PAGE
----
Soybean sudden death syndrome (SDS) caused by Fusarium solani f. sp. glycines and soybean white mold caused Sclerotinia sclerotiorum were two of the most prevalent diseases in 2006. The two diseases have become even year production problems for some producers. This workshop will review results of the latest studies from the past two years and discuss management strategies for the two diseases. The SDS has been recognized as a major disease of soybean (Glycine max (L.) Merrill) in the southern United States for nearly three decades. In 1995 Scherm and Yang using computer model predicted that the disease would become ...


A Postemergence Primer, Bob Hartzler Nov 2006

A Postemergence Primer, Bob Hartzler

Proceedings of the Integrated Crop Management Conference

Postemergence herbicides are the most widely used weed management tool in Iowa's corn and soybean acres. Application of the herbicide directly to the target bypasses the myriad of soil interactions that influence preemergence herbicides. However, killing weeds with postemergence products is not as simple as merely getting the herbicide onto the leaf of the weed. This paper will discuss the factors that influence the activity of postemergence weeds.


Using Resistant Soybean Varieties To Manage Soybean Cyst Nematode, Gregory L. Tylka Nov 2006

Using Resistant Soybean Varieties To Manage Soybean Cyst Nematode, Gregory L. Tylka

Proceedings of the Integrated Crop Management Conference

The soybean cyst nematode (SCN) was a serious yield-limiting pest of soybeans throughout Iowa in 2006. It caused severe damage in areas of Iowa that received less-than-normal rainfall. This nematode is widely distributed throughout the state and does not increase its numbers extraordinarily (i.e. does not flare up) in dry years. The nematode has excellent long-term survival and its population densities build up each year that susceptible soybeans are grown, regardless of the precipitation that occurs. Research in Iowa has shown that up to 40% yield loss can occur without the appearance of any above-ground symptoms.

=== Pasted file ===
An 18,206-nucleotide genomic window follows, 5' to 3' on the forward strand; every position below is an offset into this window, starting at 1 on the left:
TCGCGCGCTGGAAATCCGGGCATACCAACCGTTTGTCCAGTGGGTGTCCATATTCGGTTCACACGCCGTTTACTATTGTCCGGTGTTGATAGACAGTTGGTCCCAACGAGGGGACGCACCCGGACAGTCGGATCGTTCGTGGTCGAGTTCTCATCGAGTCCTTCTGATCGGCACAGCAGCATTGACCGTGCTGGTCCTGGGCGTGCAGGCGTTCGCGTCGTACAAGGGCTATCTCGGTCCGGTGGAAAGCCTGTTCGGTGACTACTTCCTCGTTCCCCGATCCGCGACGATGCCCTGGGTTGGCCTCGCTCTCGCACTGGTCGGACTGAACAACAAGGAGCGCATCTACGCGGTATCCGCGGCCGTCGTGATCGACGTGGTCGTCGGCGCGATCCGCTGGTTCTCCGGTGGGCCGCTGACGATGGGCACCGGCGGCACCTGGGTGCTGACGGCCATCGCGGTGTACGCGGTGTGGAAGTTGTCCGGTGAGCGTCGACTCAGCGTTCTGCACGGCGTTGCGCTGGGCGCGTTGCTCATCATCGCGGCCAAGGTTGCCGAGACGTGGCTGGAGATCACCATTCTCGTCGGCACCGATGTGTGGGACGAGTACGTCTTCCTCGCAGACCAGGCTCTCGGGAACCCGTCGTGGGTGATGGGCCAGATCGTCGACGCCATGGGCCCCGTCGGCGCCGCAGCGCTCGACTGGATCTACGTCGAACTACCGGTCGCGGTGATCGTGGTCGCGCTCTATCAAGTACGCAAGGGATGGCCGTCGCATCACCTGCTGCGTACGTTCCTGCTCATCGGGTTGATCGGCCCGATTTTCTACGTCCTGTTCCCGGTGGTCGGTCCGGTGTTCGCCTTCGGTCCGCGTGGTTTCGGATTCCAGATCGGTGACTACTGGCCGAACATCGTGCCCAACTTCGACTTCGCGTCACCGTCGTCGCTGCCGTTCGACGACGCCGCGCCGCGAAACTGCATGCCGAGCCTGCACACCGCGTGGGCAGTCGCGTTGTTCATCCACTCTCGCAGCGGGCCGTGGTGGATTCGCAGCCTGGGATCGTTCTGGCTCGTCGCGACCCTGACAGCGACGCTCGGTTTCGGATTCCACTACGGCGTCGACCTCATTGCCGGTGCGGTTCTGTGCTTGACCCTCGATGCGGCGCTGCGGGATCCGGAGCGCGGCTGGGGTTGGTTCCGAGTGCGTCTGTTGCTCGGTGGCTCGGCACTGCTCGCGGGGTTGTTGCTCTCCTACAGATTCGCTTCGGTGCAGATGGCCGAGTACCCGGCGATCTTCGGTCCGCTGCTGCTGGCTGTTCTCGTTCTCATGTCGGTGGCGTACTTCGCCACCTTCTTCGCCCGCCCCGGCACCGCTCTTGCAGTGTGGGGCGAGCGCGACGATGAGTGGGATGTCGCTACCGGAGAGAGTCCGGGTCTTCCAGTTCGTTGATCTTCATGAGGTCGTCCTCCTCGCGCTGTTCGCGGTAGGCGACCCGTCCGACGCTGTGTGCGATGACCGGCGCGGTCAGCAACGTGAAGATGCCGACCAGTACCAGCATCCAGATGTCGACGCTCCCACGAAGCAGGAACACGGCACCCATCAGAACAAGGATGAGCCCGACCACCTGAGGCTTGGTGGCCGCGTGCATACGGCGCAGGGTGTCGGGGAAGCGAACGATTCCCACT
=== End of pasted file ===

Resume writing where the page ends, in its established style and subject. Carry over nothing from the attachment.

Managing Nitrogen For High Corn Yields, John E. Sawyer Nov 2006

Managing Nitrogen For High Corn Yields, John E. Sawyer

Proceedings of the Integrated Crop Management Conference

The old saying still holds; yield is king. Producers are interested in high crop yields in order to pay for input costs, cover enterprise expenses, and provide profits. Demand for corn grain is increasing rapidly, with large need for expanding ethanol and livestock production. This demand is fueling interest in higher productivity and more continuous corn (CC). Yields are now commonly topping 200+ bu/acre, and risk of yield loss related to nitrogen (N) management weighs as heavily on the minds of producers as it ever has. What N management practices make sense to sustain high yield in corn following ...


Evaluation Of The Illinois Soil Nitrogen Test In The North Central Region, C. A. M. Laboski, J. E. Sawyer, D. T. Walters, L. G. Bundy, R. G. Hoeft, G. W. Randall, T. W. Andraski Nov 2006

Evaluation Of The Illinois Soil Nitrogen Test In The North Central Region, C. A. M. Laboski, J. E. Sawyer, D. T. Walters, L. G. Bundy, R. G. Hoeft, G. W. Randall, T. W. Andraski

Proceedings of the Integrated Crop Management Conference